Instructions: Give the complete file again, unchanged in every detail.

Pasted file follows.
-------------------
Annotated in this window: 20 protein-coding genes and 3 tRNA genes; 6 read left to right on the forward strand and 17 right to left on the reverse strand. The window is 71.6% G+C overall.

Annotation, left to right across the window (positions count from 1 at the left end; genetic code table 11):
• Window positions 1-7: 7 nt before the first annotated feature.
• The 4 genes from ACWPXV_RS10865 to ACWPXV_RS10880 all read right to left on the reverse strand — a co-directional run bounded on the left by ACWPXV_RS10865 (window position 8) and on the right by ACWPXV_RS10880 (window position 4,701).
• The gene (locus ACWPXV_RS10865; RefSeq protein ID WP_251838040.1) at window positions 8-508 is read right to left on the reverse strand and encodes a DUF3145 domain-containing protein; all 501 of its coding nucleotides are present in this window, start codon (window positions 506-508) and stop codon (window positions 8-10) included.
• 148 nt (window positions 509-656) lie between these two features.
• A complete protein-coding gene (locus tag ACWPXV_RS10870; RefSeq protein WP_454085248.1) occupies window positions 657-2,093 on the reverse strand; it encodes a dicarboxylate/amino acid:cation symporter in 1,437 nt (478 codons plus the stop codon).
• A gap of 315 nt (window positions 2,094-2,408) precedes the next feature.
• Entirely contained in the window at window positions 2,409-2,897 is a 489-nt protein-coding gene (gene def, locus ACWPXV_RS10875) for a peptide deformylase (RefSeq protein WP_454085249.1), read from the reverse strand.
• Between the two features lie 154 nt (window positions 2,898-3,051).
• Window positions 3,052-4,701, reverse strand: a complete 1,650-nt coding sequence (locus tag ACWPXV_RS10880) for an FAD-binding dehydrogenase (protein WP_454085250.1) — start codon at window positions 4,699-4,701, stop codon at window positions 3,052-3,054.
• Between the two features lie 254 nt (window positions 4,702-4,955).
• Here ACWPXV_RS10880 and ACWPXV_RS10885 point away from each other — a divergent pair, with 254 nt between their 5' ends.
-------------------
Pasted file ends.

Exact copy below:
Annotated in this window: 20 protein-coding genes and 3 tRNA genes; 6 read left to right on the forward strand and 17 right to left on the reverse strand. The window is 71.6% G+C overall.

Annotation, left to right across the window (positions count from 1 at the left end; genetic code table 11):
• Window positions 1-7: 7 nt before the first annotated feature.
• The 4 genes from ACWPXV_RS10865 to ACWPXV_RS10880 all read right to left on the reverse strand — a co-directional run bounded on the left by ACWPXV_RS10865 (window position 8) and on the right by ACWPXV_RS10880 (window position 4,701).
• The gene (locus ACWPXV_RS10865; RefSeq protein ID WP_251838040.1) at window positions 8-508 is read right to left on the reverse strand and encodes a DUF3145 domain-containing protein; all 501 of its coding nucleotides are present in this window, start codon (window positions 506-508) and stop codon (window positions 8-10) included.
• 148 nt (window positions 509-656) lie between these two features.
• A complete protein-coding gene (locus tag ACWPXV_RS10870; RefSeq protein WP_454085248.1) occupies window positions 657-2,093 on the reverse strand; it encodes a dicarboxylate/amino acid:cation symporter in 1,437 nt (478 codons plus the stop codon).
• A gap of 315 nt (window positions 2,094-2,408) precedes the next feature.
• Entirely contained in the window at window positions 2,409-2,897 is a 489-nt protein-coding gene (gene def, locus ACWPXV_RS10875) for a peptide deformylase (RefSeq protein WP_454085249.1), read from the reverse strand.
• Between the two features lie 154 nt (window positions 2,898-3,051).
• Window positions 3,052-4,701, reverse strand: a complete 1,650-nt coding sequence (locus tag ACWPXV_RS10880) for an FAD-binding dehydrogenase (protein WP_454085250.1) — start codon at window positions 4,699-4,701, stop codon at window positions 3,052-3,054.
• Between the two features lie 254 nt (window positions 4,702-4,955).
• Here ACWPXV_RS10880 and ACWPXV_RS10885 point away from each other — a divergent pair, with 254 nt between their 5' ends.